After the second round of games is played there would be a break. Most universities in their academic schedule have two weeks of class after Thanksgiving followed by finals week. In this plan playing games on, using 2008 dates, December 6 and 13, allows the players to play their games and take their finals without having to worry about a game on December 20. Keeping some semblance of academic integrity is very important and by taking off some time after the second round of games the CCCFPP preserves that.

The semifinals in the playoff would take place on New Year’s Day. January 1 used to be a sacred holiday in the college football world but television dollars have moved most of those games to other days leaving New Year’s Day a watered down day of football featuring a hodgepodge of teams that fall far short of living up to the splendor that NYD used to hold. Putting the national semifinals on New Year’s Day would help to restore this day to the glory it deserves. The locations would be determined on the Sunday after the second round of games, with the site moving up from the second round having the first choice of matchups. Where Glendale has the choice of second round games the sites of the Rose (Pasadena) and Sugar (New Orleans) would host the semifinals, the Sugar having the first choice.

From there the national championship game is played on January 8, one week after the semifinals, at the predetermined site. In the hypothetical scenario being played so far this game would be played in Miami, site of the current Orange Bowl. The season is one game shorter in the regular season, but ends at roughly the same time the current season does.

Other Bowls

While the structure and implementation of the playoff seem all fine and dandy, one might wonder what happens to all of the other bowls and the teams who play in them. After all, one of the biggest benefits to playing in a bowl is the extra month of practice and one last game for the seniors of dozens of teams who have no realistic chance at a national title. Just because I am a proponent of a playoff does not mean that I think the bowl system should be abolished. Nay, I think the bowls should go on as they always have – and hopefully always will. Rather they serve as filler and are played in conjunction with the playoff. And the beauty of using the sites for the playoff that usually host the most prestigious bowls is that most teams involved in the playoff would be playing in those bowls regardless. Consider that of the 16 teams in the hypothetical 2008 playoff, 13 of those teams will be playing at those sites regardless. Only Georgia Tech (Chic-fil-A), Boise (Poinsettia), and TCU (Poinsettia again) would be taken from their current bowl locale for the sake of this playoff.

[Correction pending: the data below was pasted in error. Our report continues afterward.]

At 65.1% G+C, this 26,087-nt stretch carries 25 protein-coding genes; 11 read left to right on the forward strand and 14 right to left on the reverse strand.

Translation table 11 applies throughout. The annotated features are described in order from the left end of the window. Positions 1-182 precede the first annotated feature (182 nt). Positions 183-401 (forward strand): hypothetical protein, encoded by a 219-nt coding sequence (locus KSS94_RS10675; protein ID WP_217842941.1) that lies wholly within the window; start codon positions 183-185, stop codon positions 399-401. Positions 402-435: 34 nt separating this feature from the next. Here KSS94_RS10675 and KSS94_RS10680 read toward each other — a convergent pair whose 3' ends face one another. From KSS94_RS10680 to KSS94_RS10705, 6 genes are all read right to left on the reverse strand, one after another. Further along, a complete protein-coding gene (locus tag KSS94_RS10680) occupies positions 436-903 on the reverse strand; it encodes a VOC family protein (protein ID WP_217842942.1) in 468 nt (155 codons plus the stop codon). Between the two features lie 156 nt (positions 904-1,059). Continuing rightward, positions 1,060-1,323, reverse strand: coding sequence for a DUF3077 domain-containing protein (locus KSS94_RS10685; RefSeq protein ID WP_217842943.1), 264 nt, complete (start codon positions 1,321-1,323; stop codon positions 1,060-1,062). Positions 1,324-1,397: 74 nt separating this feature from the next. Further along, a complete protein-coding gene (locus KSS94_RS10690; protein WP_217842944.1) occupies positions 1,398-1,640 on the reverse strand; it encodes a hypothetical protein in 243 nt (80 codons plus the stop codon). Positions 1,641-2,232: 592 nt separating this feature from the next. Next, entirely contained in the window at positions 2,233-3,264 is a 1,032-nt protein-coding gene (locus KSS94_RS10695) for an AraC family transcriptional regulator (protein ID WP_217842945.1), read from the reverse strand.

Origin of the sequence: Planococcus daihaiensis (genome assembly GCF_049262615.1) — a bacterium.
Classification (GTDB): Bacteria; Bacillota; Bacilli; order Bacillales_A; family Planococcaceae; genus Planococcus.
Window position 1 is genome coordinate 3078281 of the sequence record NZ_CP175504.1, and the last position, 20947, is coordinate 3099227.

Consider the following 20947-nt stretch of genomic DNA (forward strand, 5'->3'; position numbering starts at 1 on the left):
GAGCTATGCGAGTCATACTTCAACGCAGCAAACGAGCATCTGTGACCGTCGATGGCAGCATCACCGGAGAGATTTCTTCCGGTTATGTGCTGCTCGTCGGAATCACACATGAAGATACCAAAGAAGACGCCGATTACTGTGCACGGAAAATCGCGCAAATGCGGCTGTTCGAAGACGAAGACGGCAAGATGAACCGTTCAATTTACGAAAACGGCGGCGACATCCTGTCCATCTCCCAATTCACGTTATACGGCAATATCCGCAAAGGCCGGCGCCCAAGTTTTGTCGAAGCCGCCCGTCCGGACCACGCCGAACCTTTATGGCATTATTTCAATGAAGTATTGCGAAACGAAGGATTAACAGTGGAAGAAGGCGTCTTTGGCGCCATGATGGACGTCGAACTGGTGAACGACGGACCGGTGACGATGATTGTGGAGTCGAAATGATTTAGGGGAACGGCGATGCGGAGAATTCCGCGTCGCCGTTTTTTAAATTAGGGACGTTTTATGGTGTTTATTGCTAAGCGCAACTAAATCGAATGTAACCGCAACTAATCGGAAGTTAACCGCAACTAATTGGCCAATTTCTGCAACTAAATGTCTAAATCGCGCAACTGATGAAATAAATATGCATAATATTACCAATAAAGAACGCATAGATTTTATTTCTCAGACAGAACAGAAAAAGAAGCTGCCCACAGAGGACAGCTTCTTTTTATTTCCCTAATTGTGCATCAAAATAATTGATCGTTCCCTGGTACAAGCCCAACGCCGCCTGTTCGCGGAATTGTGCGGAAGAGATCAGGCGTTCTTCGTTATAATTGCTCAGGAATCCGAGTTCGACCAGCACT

This means that every single one of the other bowls could proceed exactly as scheduled and, in almost every single case, even have the exact same matchup that they have in a non-playoff scenario. Contrary to what many playoff antagonists will tell you, a playoff does not kill the bowl system as we know it. In fact, I ran across the other day an excellent idea that could even help to improve the bowl system. For the teams who lose in the first or second round of the playoff, they could still play in a bowl. Push the bowl announcements back to the Sunday after the second round (December 14 in a 2008 calendar) and you have another 12 teams available for the bowls to select from that otherwise would not be available to bowls of this caliber. The number of “bowls” is cut down from 34 to 27, but the number of available teams is only cut by 4. This means that the overall quality of team playing in bowls goes up and some of the bowls that are in financial trouble can bring in marquee names that they otherwise would have had no shot at. Imagine the Gator bowl this year featuring Texas Tech and Utah instead of Clemson and Nebraska. A playoff could actually serve to save the bowl system, especially if we still cut a few bowls out to save ourselves from NC State/Rutgers matchups (sorry Wolfpack and Knight fans, but it’s hard to get fired up over that matchup). Bowl games wouldn’t even have to move days since the only real conflicting day is January 1, and on January 1 there are only two semifinal games in the playoff. This allows for bowl games to take place earlier in the day and for the two semifinal games to kick off at, say, 4:00 and 7:30 eastern with no bowl starting after 1:00 eastern.